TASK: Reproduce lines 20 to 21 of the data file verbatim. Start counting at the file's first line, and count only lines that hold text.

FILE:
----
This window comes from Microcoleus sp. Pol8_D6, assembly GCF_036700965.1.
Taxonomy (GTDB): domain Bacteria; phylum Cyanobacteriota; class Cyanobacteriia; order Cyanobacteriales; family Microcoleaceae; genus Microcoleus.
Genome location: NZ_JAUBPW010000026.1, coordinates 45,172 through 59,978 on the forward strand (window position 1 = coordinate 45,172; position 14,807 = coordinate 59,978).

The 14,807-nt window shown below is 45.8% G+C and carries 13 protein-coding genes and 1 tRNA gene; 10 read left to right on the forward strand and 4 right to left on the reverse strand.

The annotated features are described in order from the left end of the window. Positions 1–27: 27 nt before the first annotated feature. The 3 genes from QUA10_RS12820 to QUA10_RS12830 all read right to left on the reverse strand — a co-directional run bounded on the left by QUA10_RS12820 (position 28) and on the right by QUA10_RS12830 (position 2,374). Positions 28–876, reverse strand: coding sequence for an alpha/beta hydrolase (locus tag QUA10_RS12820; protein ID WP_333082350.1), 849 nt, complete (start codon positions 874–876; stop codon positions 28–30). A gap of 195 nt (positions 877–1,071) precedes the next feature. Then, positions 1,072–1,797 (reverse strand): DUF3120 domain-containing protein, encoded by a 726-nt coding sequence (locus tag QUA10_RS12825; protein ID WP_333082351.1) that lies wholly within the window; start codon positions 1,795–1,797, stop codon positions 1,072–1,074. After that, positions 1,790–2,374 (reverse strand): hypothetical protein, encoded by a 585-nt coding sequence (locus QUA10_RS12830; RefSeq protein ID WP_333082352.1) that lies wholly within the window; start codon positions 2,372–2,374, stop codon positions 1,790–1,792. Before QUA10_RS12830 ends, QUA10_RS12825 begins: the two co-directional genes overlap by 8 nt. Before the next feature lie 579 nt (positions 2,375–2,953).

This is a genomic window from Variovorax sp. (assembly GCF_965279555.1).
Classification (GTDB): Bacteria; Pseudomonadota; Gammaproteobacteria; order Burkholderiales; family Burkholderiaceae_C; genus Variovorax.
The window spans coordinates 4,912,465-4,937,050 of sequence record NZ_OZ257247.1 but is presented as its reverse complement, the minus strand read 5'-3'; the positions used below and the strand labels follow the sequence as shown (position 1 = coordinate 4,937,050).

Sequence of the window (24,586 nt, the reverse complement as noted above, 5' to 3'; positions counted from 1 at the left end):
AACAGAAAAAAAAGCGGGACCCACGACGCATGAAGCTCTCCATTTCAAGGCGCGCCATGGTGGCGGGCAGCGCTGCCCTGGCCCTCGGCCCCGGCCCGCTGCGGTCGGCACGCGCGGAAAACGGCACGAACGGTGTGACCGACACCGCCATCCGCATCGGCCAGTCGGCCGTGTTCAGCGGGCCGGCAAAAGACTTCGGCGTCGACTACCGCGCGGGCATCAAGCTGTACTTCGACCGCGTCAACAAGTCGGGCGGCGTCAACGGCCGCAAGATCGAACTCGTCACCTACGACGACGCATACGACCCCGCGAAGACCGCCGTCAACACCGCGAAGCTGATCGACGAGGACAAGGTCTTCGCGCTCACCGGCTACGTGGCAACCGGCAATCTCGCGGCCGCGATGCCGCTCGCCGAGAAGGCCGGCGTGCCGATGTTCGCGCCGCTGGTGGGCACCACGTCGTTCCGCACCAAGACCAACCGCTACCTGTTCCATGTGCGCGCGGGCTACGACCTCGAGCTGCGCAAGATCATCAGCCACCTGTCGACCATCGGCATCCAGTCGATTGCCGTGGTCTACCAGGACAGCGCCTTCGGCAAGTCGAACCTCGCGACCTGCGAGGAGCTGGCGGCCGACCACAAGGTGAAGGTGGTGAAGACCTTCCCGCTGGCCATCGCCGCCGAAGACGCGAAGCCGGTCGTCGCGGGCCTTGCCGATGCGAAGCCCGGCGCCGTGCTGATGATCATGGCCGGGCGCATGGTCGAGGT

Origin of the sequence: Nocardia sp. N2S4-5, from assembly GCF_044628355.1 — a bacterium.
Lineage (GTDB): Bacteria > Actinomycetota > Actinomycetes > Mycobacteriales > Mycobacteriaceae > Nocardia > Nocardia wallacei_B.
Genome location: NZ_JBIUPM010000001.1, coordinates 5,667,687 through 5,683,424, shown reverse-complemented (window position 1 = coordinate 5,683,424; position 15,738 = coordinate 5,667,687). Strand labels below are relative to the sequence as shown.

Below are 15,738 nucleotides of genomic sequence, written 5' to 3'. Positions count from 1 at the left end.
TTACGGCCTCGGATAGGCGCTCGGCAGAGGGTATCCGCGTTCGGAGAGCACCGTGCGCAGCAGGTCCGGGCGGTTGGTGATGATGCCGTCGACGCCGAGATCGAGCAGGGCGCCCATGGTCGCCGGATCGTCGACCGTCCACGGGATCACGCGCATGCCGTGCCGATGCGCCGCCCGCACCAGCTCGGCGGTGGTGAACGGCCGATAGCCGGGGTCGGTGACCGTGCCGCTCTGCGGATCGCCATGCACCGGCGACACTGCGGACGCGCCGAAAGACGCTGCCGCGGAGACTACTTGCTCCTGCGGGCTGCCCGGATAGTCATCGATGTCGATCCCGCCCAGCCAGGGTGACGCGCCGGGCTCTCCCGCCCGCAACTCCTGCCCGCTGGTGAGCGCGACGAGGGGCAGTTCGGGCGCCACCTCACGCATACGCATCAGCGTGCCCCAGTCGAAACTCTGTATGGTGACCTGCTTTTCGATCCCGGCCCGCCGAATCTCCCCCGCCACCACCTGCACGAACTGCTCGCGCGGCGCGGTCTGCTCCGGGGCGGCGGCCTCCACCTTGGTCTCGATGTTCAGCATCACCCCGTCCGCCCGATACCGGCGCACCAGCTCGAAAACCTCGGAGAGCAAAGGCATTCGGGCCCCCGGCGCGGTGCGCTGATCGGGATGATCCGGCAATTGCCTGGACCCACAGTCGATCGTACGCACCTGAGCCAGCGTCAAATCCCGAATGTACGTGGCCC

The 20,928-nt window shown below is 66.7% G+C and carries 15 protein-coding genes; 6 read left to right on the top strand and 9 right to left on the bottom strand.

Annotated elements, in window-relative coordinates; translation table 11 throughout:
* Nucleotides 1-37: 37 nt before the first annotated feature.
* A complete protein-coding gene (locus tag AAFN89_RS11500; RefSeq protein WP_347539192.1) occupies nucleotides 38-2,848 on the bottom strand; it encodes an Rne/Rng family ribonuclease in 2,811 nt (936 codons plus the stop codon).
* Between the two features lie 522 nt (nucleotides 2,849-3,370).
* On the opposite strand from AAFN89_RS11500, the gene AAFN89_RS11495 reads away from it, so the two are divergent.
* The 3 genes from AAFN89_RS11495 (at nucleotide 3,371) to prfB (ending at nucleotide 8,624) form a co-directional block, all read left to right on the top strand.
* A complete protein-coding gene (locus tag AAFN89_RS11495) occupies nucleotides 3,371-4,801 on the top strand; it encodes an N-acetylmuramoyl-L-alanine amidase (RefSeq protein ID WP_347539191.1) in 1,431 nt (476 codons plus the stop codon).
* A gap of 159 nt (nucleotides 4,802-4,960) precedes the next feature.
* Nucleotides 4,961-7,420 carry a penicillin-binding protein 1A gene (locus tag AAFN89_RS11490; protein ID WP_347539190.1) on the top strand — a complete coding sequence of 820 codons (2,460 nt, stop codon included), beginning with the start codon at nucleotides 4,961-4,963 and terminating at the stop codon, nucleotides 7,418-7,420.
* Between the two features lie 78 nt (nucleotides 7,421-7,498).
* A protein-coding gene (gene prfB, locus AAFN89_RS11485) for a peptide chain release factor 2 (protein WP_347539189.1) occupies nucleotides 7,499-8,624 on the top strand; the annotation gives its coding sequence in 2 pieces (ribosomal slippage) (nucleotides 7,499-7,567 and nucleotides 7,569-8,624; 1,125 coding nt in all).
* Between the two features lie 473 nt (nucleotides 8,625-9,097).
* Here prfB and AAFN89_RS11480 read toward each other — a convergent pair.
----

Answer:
* Between the two features lie 522 nt (nucleotides 2,849-3,370).
* On the opposite strand from AAFN89_RS11500, the gene AAFN89_RS11495 reads away from it, so the two are divergent.